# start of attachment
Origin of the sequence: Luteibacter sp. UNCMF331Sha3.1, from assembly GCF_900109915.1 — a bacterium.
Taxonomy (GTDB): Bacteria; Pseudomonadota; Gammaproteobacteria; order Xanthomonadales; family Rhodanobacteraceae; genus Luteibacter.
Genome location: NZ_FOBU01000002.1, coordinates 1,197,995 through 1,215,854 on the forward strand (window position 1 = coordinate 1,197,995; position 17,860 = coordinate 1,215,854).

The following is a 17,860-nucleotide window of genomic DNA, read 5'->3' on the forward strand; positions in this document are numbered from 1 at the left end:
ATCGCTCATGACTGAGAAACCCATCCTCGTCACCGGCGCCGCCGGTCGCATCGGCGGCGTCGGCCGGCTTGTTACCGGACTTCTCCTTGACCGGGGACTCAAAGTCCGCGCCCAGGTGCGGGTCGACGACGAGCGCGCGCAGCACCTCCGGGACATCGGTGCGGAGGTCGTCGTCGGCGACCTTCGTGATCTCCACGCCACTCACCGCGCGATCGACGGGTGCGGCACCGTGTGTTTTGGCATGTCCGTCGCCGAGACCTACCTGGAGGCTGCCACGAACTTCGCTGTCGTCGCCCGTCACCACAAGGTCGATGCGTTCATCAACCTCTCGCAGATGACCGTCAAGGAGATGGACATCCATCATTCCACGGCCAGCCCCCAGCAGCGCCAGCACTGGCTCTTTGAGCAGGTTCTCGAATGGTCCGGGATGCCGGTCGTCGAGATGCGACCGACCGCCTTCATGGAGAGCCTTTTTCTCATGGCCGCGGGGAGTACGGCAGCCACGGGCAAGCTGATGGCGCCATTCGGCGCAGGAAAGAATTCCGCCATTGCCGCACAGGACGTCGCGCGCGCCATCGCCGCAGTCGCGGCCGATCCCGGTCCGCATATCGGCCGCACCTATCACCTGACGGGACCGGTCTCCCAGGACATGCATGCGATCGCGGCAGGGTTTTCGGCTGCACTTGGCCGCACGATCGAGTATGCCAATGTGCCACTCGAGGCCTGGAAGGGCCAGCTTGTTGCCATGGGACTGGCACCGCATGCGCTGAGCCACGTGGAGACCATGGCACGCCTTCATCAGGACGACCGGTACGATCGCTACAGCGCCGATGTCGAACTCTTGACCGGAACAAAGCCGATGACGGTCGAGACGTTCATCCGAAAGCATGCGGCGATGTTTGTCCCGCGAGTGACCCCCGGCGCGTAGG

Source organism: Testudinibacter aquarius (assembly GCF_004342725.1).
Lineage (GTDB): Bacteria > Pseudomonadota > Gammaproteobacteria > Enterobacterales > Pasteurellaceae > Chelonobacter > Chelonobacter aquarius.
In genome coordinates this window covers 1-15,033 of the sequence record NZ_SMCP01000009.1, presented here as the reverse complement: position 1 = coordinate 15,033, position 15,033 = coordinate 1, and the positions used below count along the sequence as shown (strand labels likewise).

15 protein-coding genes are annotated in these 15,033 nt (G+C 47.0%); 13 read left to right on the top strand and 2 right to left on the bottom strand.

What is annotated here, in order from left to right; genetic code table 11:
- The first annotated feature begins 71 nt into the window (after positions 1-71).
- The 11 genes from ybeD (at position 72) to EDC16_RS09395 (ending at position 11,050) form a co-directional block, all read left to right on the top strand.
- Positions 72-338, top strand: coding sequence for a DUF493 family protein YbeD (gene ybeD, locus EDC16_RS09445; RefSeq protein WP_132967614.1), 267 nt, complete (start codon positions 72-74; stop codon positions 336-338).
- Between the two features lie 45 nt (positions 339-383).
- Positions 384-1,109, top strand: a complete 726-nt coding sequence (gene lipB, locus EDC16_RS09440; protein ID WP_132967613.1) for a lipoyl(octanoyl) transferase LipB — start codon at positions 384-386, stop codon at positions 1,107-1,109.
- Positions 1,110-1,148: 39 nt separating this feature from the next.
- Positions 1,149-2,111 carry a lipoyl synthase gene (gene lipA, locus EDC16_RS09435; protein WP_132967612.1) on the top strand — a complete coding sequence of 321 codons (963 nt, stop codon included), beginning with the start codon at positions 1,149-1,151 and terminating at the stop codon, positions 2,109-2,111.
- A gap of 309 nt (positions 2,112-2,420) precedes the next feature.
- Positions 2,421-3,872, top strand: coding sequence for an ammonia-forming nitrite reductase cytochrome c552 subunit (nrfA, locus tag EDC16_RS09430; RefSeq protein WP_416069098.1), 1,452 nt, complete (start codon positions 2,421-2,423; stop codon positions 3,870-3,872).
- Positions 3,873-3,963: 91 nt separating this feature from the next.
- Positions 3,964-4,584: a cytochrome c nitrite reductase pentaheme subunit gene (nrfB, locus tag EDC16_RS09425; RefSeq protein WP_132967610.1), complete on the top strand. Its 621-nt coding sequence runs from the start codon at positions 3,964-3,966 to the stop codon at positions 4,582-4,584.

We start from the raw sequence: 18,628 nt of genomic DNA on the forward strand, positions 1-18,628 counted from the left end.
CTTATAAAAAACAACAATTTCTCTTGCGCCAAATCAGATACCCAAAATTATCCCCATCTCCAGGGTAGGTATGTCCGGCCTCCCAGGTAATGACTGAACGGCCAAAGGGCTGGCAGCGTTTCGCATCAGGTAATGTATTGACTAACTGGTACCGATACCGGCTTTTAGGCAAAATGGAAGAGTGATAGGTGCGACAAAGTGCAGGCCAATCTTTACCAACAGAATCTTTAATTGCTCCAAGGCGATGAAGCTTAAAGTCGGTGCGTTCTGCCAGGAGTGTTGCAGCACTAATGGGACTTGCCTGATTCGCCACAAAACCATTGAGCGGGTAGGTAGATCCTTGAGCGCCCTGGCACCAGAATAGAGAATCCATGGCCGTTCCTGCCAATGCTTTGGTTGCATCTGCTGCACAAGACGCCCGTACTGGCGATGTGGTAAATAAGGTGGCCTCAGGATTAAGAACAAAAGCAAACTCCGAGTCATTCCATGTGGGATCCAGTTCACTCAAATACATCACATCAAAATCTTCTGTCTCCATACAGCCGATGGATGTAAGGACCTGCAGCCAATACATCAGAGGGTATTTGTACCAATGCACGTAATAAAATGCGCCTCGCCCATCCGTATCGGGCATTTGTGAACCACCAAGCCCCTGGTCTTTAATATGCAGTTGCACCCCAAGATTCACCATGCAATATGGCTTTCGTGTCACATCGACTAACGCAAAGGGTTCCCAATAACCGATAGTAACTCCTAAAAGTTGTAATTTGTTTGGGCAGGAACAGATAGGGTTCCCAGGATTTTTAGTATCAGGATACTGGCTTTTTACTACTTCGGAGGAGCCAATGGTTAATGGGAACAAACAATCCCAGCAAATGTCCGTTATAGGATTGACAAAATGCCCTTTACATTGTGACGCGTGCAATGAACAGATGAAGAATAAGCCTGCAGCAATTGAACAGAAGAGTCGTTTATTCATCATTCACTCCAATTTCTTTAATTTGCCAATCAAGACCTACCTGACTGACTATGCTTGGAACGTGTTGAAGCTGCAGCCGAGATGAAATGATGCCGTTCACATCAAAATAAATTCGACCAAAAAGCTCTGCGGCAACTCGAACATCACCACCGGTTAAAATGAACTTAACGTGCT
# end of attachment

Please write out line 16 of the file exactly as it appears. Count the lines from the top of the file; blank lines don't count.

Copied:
- Positions 1,110-1,148: 39 nt separating this feature from the next.